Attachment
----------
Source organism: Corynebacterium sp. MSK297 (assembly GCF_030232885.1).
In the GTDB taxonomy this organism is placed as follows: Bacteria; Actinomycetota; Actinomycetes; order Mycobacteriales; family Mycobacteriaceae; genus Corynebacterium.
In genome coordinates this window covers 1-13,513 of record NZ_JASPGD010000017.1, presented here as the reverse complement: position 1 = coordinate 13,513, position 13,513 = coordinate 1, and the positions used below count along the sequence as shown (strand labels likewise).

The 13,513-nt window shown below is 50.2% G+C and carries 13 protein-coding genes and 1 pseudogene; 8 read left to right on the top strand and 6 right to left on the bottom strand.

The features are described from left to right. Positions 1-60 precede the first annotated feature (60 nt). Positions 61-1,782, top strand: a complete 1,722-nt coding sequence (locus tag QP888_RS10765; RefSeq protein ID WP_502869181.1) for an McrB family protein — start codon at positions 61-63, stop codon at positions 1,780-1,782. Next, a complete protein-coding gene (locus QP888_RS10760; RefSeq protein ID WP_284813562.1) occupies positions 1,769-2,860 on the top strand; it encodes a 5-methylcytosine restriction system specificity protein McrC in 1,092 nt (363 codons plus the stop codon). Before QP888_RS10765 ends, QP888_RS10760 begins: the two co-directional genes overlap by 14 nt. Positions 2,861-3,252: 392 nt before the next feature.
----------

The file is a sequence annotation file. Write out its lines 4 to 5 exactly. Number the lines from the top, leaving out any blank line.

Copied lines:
The 13,513-nt window shown below is 50.2% G+C and carries 13 protein-coding genes and 1 pseudogene; 8 read left to right on the top strand and 6 right to left on the bottom strand.

The features are described from left to right. Positions 1-60 precede the first annotated feature (60 nt). Positions 61-1,782, top strand: a complete 1,722-nt coding sequence (locus tag QP888_RS10765; RefSeq protein ID WP_502869181.1) for an McrB family protein — start codon at positions 61-63, stop codon at positions 1,780-1,782. Next, a complete protein-coding gene (locus QP888_RS10760; RefSeq protein ID WP_284813562.1) occupies positions 1,769-2,860 on the top strand; it encodes a 5-methylcytosine restriction system specificity protein McrC in 1,092 nt (363 codons plus the stop codon). Before QP888_RS10765 ends, QP888_RS10760 begins: the two co-directional genes overlap by 14 nt. Positions 2,861-3,252: 392 nt before the next feature.